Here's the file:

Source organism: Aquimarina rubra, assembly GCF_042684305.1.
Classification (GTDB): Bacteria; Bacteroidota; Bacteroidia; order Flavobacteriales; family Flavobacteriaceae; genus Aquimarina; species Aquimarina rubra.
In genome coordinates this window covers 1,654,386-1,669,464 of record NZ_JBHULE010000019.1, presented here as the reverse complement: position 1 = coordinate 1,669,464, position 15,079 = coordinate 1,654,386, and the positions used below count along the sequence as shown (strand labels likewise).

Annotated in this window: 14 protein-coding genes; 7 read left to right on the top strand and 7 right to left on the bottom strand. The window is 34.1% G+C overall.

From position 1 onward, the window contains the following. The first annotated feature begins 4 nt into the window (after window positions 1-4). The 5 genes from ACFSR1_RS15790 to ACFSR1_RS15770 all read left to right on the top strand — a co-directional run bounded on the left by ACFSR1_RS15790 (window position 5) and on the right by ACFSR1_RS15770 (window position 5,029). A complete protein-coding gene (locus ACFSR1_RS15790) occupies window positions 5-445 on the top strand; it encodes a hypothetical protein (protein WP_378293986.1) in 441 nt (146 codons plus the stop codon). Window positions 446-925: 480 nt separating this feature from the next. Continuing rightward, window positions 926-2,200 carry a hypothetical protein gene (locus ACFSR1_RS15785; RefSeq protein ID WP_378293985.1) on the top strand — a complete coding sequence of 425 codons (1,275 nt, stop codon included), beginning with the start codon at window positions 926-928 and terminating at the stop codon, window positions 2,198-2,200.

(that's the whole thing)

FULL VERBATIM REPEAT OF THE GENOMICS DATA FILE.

Source organism: Aquimarina rubra, assembly GCF_042684305.1.
Classification (GTDB): Bacteria; Bacteroidota; Bacteroidia; order Flavobacteriales; family Flavobacteriaceae; genus Aquimarina; species Aquimarina rubra.
In genome coordinates this window covers 1,654,386-1,669,464 of record NZ_JBHULE010000019.1, presented here as the reverse complement: position 1 = coordinate 1,669,464, position 15,079 = coordinate 1,654,386, and the positions used below count along the sequence as shown (strand labels likewise).

Annotated in this window: 14 protein-coding genes; 7 read left to right on the top strand and 7 right to left on the bottom strand. The window is 34.1% G+C overall.

From position 1 onward, the window contains the following. The first annotated feature begins 4 nt into the window (after window positions 1-4). The 5 genes from ACFSR1_RS15790 to ACFSR1_RS15770 all read left to right on the top strand — a co-directional run bounded on the left by ACFSR1_RS15790 (window position 5) and on the right by ACFSR1_RS15770 (window position 5,029). A complete protein-coding gene (locus ACFSR1_RS15790) occupies window positions 5-445 on the top strand; it encodes a hypothetical protein (protein WP_378293986.1) in 441 nt (146 codons plus the stop codon). Window positions 446-925: 480 nt separating this feature from the next. Continuing rightward, window positions 926-2,200 carry a hypothetical protein gene (locus ACFSR1_RS15785; RefSeq protein ID WP_378293985.1) on the top strand — a complete coding sequence of 425 codons (1,275 nt, stop codon included), beginning with the start codon at window positions 926-928 and terminating at the stop codon, window positions 2,198-2,200.